Think Big Start Small


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“You don’t have to see the whole staircase, just take the first step.”

– Martin Luther King

The idea of pursuing a dream is overwhelming. Like most dreamers who take action, there is a huge knowledge gap starting out. The pursuit of a dream eventually fills that gap. You gain knowledge, understanding and clarity by virtue of the multitude of missteps you make during the journey.

The key to taking action on a dream is to stop trying to see the entire staircase but to, instead, focus on the step in front of you. Once you navigate that step successfully, the second step appears, then the third and so on.

Each step you take is a learning experience. Learning by doing forces you to figure out how to overcome the inevitable pitfalls and obstacles that get in the way. The learning you acquire from those pitfalls and obstacles becomes emotional scar tissue on the brain – you don’t forget them. Emotions make learning stick.

So, the goal should not be to over think the steps you need to take. The goal should be to figure out what is the first step you need to take. Then take it. Don’t concern yourself with what you don’t know. No one who pursues a dream knows what they need to know. All dreamers are blind in the beginning.  You acquire your glasses that allow you to see, along the way.


Hard-Wired for Pessimism


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Pessimism is our tendency. We are all naturally hard-wired that way. Our initial response to unexpected events is pessimism. Why? Blame the amygdala. The amygdala is the seat of negative emotions. Those negative emotions, worry, anger, fear and anxiety, have served humans well.

Negative emotions have been around since the dawn of man. They act like a radar system, looking out for environmental dangers that could imperil our very existence. They are part of our fight or flight response system, alerting us to threats from our environment. The amygdala, raises the red flag, alerting us to potential dangers. It’s supposed to be a temporary thing. The amygdala is supposed to quiet down, allowing the prefrontal cortex, the command and control center of the brain, to go to work, solving the threat.

The problem, however, is that due to chronic stress, the amygdala remains on high alert in most people. This is bad. According to the latest science, negativity shuts down the prefrontal cortex. As a result, solutions to problems remain elusive. When you are perpetually negative, you are literally shutting down half of your brain, making it impossible for you to find solutions to the problems you encounter in life.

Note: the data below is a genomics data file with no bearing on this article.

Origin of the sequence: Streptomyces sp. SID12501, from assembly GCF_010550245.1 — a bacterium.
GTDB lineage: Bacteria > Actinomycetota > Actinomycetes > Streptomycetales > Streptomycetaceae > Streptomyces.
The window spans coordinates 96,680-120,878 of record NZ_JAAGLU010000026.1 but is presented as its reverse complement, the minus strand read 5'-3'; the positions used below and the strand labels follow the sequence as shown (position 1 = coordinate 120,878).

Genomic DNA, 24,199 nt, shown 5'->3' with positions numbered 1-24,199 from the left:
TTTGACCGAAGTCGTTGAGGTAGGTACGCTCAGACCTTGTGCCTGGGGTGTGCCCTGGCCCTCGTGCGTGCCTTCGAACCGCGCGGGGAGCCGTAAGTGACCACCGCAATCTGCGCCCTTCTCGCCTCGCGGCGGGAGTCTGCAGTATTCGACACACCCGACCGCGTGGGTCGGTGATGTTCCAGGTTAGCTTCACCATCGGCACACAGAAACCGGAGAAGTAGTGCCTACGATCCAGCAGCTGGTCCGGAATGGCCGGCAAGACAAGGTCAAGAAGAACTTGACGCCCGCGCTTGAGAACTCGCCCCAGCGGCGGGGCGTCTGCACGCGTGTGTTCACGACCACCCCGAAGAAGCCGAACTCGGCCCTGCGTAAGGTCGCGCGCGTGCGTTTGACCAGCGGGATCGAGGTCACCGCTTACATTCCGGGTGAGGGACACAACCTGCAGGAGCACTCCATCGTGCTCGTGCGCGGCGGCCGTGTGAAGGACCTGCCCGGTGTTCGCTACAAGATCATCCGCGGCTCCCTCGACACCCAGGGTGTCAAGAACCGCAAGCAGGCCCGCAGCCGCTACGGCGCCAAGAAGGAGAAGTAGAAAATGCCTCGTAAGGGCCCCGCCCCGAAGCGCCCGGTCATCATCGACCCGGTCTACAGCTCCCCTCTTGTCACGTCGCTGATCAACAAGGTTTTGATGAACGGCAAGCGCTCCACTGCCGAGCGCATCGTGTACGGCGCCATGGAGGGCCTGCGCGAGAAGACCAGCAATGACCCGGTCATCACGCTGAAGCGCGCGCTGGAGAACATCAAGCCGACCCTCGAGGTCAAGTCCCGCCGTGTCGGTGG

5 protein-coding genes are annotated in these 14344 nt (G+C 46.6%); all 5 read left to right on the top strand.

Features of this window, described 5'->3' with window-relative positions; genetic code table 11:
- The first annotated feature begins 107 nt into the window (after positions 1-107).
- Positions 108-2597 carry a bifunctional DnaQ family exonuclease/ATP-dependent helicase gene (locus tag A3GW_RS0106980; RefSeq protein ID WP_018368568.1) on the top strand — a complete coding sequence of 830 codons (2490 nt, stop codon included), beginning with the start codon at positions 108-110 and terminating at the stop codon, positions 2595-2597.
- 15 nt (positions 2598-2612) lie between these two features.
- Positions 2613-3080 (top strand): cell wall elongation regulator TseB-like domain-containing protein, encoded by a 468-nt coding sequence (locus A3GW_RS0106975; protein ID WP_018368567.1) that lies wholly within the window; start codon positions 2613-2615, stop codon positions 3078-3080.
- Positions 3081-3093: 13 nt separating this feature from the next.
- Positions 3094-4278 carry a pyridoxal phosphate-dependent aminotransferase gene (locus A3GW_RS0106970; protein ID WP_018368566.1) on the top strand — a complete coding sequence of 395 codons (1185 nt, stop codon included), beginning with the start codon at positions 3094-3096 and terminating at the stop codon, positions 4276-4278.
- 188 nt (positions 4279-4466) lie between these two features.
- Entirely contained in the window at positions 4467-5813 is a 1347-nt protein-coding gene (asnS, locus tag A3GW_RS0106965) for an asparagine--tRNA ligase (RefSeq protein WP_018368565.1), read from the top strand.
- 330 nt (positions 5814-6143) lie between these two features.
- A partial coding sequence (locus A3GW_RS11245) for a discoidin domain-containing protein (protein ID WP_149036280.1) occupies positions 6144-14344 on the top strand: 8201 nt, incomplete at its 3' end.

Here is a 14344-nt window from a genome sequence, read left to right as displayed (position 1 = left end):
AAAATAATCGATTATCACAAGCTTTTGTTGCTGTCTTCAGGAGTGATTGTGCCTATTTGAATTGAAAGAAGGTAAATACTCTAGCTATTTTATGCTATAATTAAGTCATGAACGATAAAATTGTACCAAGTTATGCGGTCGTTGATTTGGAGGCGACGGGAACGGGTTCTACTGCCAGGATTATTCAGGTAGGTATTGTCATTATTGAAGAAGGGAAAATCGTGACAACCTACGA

Successful people, however, have conditioned themselves to be positive. When a problem, threat or unexpected event occurs, their positive mental outlook works to silence the amygdala, allowing the prefrontal cortex to get right to work solving the problem, threat or unexpected event. But, here’s the important thing – successful people weren’t born different from everyone else. They worked hard to develop a positive mental outlook. 

In my research I discovered some of the tricks the self-made millionaires used to create a positive outlook on life: daily exercise, journaling, scripting your ideal life, expressing gratitude every day, meditating and associating with other positive people, while avoiding negative people. I’ve written extensively about each one of these positivity tools.

If you are alive you will confront problems. That’s just life. It doesn’t matter if you’re rich or poor, there will always be problems. To turn off the negativity bias inside your brain, you must make an effort to stop negativity in its tracks. Every problem has a solution. When you confront problems with a positive mental outlook, you are able to shut down the negativity bias inside your brain and when you do, positive solutions will manifest out of thin air.

The Power of Posterity


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I must confess, I am driven in large part by my posterity. What is posterity? Posterity is what remains when you are gone. It is your legacy. It is the stories future generations will tell of you; the footprint you leave behind that lets the world know you lived a life of meaning.

I consistently post my Tip o’ the Morning to Ya with one hope in mind: that someone will find value in one of my morning tips which will change their life in such a way that they become motivated to pursue greatness and, in that greatness, they change the world. My legacy, therefore, is to be a catalyst for greatness, even if that greatness manifests itself in only one person.

We are all here for a reason. We are not here to simply live and die. We all have a purpose in life. Our purpose does not announce itself with trumpets and horns and ah ha moments. It creeps up on us. It nudges us in certain directions, ever so slightly. But we need to be ever vigilant in seeking it. We need to spend our lives in search for our individual purpose. For in that purpose lies our posterity. Find your purpose, pursue it and you will have lived a life of meaning that will live on, long after you die.


Lack of Time Means Lack of Priorities


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Almost every day I get a call from someone, somewhere and the first thing they say is, “I know you’re very busy.”

I always find my inner voice saying, “I’m not too busy actually.” But I also know what’s next. It’s typically some request for my time: a free speaking engagement, a podcast interview, contribute to some article they are working on or something else along those lines.

I always say no to anything that does not help me move forward in realizing my dreams or achieving my goals.

When I think of the idea of being busy, I think of someone who is out of control in their lives. They’ve said yes to too many things in life. They say yes because they have no priorities. They have no priorities because they are not pursuing their dreams or the goals behind those dreams.